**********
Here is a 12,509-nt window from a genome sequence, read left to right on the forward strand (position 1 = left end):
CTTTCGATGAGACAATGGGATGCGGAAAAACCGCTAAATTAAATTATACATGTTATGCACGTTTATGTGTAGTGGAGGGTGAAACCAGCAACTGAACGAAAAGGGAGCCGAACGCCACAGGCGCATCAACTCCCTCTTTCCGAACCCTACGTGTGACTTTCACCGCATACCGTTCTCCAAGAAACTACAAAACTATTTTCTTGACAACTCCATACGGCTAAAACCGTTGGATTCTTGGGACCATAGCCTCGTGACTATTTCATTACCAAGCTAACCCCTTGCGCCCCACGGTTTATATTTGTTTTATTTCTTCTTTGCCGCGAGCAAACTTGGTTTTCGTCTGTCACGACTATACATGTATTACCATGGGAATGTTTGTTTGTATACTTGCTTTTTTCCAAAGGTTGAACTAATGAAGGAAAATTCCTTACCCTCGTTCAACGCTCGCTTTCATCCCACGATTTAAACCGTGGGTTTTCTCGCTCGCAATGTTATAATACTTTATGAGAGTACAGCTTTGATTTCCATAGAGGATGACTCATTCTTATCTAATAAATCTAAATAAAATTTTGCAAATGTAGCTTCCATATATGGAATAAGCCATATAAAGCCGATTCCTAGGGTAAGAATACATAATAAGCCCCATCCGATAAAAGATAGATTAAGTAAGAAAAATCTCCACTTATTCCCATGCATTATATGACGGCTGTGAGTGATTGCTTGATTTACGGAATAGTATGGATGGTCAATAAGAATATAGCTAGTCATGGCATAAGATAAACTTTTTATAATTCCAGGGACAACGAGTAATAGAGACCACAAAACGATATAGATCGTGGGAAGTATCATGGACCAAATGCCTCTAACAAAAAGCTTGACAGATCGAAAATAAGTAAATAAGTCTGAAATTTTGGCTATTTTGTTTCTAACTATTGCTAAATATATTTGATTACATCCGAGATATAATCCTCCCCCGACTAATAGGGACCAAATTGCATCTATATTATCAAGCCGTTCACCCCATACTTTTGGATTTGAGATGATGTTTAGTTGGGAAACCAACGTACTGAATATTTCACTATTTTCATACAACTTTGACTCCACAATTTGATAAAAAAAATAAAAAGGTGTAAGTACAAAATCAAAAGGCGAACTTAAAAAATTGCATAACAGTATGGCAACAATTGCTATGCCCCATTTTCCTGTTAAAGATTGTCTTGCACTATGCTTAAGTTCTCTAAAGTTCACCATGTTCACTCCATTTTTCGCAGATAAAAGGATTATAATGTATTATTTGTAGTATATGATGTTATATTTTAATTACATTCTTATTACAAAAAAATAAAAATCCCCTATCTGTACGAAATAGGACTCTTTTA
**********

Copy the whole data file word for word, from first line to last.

Here is a 12,509-nt window from a genome sequence, read left to right on the forward strand (position 1 = left end):
CTTTCGATGAGACAATGGGATGCGGAAAAACCGCTAAATTAAATTATACATGTTATGCACGTTTATGTGTAGTGGAGGGTGAAACCAGCAACTGAACGAAAAGGGAGCCGAACGCCACAGGCGCATCAACTCCCTCTTTCCGAACCCTACGTGTGACTTTCACCGCATACCGTTCTCCAAGAAACTACAAAACTATTTTCTTGACAACTCCATACGGCTAAAACCGTTGGATTCTTGGGACCATAGCCTCGTGACTATTTCATTACCAAGCTAACCCCTTGCGCCCCACGGTTTATATTTGTTTTATTTCTTCTTTGCCGCGAGCAAACTTGGTTTTCGTCTGTCACGACTATACATGTATTACCATGGGAATGTTTGTTTGTATACTTGCTTTTTTCCAAAGGTTGAACTAATGAAGGAAAATTCCTTACCCTCGTTCAACGCTCGCTTTCATCCCACGATTTAAACCGTGGGTTTTCTCGCTCGCAATGTTATAATACTTTATGAGAGTACAGCTTTGATTTCCATAGAGGATGACTCATTCTTATCTAATAAATCTAAATAAAATTTTGCAAATGTAGCTTCCATATATGGAATAAGCCATATAAAGCCGATTCCTAGGGTAAGAATACATAATAAGCCCCATCCGATAAAAGATAGATTAAGTAAGAAAAATCTCCACTTATTCCCATGCATTATATGACGGCTGTGAGTGATTGCTTGATTTACGGAATAGTATGGATGGTCAATAAGAATATAGCTAGTCATGGCATAAGATAAACTTTTTATAATTCCAGGGACAACGAGTAATAGAGACCACAAAACGATATAGATCGTGGGAAGTATCATGGACCAAATGCCTCTAACAAAAAGCTTGACAGATCGAAAATAAGTAAATAAGTCTGAAATTTTGGCTATTTTGTTTCTAACTATTGCTAAATATATTTGATTACATCCGAGATATAATCCTCCCCCGACTAATAGGGACCAAATTGCATCTATATTATCAAGCCGTTCACCCCATACTTTTGGATTTGAGATGATGTTTAGTTGGGAAACCAACGTACTGAATATTTCACTATTTTCATACAACTTTGACTCCACAATTTGATAAAAAAAATAAAAAGGTGTAAGTACAAAATCAAAAGGCGAACTTAAAAAATTGCATAACAGTATGGCAACAATTGCTATGCCCCATTTTCCTGTTAAAGATTGTCTTGCACTATGCTTAAGTTCTCTAAAGTTCACCATGTTCACTCCATTTTTCGCAGATAAAAGGATTATAATGTATTATTTGTAGTATATGATGTTATATTTTAATTACATTCTTATTACAAAAAAATAAAAATCCCCTATCTGTACGAAATAGGACTCTTTTA